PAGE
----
Pinctada

Article | Updated 4 years ago

Clay Bryce, courtesy WA Museum
Encrusted Pinctada maxima pearlshell situated in a ‘garden bottom’ of sponges, corals and bedrock.
Image of an underwater scene

Pinctada species are bivalves of great beauty and great age. These shells, with their mother-of-pearl interiors, belong to the Mollusca, the most diverse marine phylum on earth. The group is ancient, with a fossil record dating back almost 550 million years. They are related to well-known groups such as gastropods (snails), cephalopods (octopus), scaphopods (tusk shells) and other bivalves (clams, edible oysters and mussels).

Australia is home to nine species of Pinctada, four of which are found in the tropical coastal waters of northern Australia – Pinctada maxima, Pinctada albina, Pinctada imbricata fucata, Pinctada margaritifera – often in prolific quantities. Pinctada maxima is one of the most sought-after species; these bivalves have enormous shells, with very white and thick nacre, and produce some of the largest and most lustrous pearls in the world.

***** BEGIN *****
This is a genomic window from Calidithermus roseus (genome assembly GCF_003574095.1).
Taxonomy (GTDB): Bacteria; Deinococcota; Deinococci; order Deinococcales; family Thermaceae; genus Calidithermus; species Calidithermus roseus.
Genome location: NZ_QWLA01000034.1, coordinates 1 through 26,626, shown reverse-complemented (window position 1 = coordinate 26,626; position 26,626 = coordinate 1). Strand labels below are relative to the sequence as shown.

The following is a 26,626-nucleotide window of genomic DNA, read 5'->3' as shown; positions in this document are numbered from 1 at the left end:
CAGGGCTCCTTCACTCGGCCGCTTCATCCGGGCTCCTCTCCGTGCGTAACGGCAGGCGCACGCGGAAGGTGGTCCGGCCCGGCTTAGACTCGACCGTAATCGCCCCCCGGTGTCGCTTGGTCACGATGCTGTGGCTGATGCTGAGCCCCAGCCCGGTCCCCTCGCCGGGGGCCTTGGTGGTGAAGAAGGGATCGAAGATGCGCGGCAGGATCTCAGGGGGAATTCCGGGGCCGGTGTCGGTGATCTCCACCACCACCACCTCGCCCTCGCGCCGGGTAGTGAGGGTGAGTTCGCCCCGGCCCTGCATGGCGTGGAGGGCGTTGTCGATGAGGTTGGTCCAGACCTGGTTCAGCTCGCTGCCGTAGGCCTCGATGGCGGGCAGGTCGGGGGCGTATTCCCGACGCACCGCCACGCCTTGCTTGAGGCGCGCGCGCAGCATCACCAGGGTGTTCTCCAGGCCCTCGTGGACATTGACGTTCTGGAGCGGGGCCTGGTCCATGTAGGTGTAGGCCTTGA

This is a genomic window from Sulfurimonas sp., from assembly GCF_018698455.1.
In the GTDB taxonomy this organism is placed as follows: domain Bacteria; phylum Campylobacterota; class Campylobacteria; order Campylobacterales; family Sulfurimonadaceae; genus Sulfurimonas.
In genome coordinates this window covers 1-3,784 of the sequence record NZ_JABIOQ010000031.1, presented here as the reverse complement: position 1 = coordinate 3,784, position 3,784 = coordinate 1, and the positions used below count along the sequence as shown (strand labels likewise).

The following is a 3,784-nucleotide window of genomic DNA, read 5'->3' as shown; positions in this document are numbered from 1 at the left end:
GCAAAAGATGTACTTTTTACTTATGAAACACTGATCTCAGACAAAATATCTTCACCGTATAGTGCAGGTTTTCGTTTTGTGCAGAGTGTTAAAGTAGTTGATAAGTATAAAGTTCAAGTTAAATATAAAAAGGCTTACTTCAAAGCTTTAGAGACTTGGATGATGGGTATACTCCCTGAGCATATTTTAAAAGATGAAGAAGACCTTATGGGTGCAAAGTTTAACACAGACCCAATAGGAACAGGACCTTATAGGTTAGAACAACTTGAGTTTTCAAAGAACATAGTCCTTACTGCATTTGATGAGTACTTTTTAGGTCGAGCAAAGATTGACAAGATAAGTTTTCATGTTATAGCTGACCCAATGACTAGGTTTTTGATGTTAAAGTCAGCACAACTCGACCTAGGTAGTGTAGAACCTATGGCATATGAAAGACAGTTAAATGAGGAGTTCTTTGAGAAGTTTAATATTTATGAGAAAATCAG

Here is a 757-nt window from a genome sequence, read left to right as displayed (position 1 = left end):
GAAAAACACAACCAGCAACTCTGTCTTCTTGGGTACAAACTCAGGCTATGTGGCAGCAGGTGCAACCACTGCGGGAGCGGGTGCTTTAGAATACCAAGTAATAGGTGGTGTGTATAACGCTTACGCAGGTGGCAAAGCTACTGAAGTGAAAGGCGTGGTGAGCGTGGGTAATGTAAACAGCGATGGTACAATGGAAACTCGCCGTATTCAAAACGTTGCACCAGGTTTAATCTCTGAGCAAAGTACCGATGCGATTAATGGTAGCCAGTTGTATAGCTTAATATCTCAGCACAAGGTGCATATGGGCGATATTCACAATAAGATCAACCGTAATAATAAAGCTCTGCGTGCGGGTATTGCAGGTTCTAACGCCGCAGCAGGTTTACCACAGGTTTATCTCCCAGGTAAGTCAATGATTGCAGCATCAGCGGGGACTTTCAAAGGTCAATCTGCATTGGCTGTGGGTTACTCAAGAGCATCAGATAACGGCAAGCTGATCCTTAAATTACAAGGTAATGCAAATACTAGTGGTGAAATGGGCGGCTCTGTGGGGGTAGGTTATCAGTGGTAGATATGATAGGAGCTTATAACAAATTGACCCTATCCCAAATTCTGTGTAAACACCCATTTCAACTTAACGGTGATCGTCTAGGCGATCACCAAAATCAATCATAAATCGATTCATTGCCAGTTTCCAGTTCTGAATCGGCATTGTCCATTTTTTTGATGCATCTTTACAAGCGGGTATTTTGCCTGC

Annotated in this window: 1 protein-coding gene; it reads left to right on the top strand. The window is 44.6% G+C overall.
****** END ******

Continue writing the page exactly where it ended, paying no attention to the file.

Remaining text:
Image of an underwater scene

Encrusted Pinctada maxima pearlshell situated in a ‘garden bottom’ of sponges, corals and bedrock.
Image copyright WA Museum 

Pinctada Family Tree

KINGDOM       Animalia

PHYLUM         Mollusca

CLASS            Bivalvia

ORDER           Pterioida

FAMILY          Pteriidae

GENUS           Pinctada

SPECIES        Various (four species found in northern Australian waters: P. maxima, P. albina, P. imbricata fucata, P. margaritifera)

Pinctada maxima pearl oysters are often referred to simply as MOP (mother of pearl). They occur in two different varieties: the white or silver-lipped oyster and the gold-lipped oyster. This species is common in the coastal waters of northern Australia, which has led to it being collected in abundant quantities. Relatively impervious to changes in temperature and humidity, P. maxima is attractive and can readily be carved. These oysters are renowned as the source of the ‘South Sea Pearls’.

As the name would suggest, adult P. maxima are the largest pearl oysters in the world. The largest individual specimen ever recorded, which was found in the Torres Strait, measured 250 x 282 millimetres.

3D Structure

The genus Pinctada was formally named by the German naturalist Peter Friedrich Röding in 1798. There are many different species of Pinctada, and recent genetic studies of pearlshell DNA are now challenging older versions of the Pinctada classification.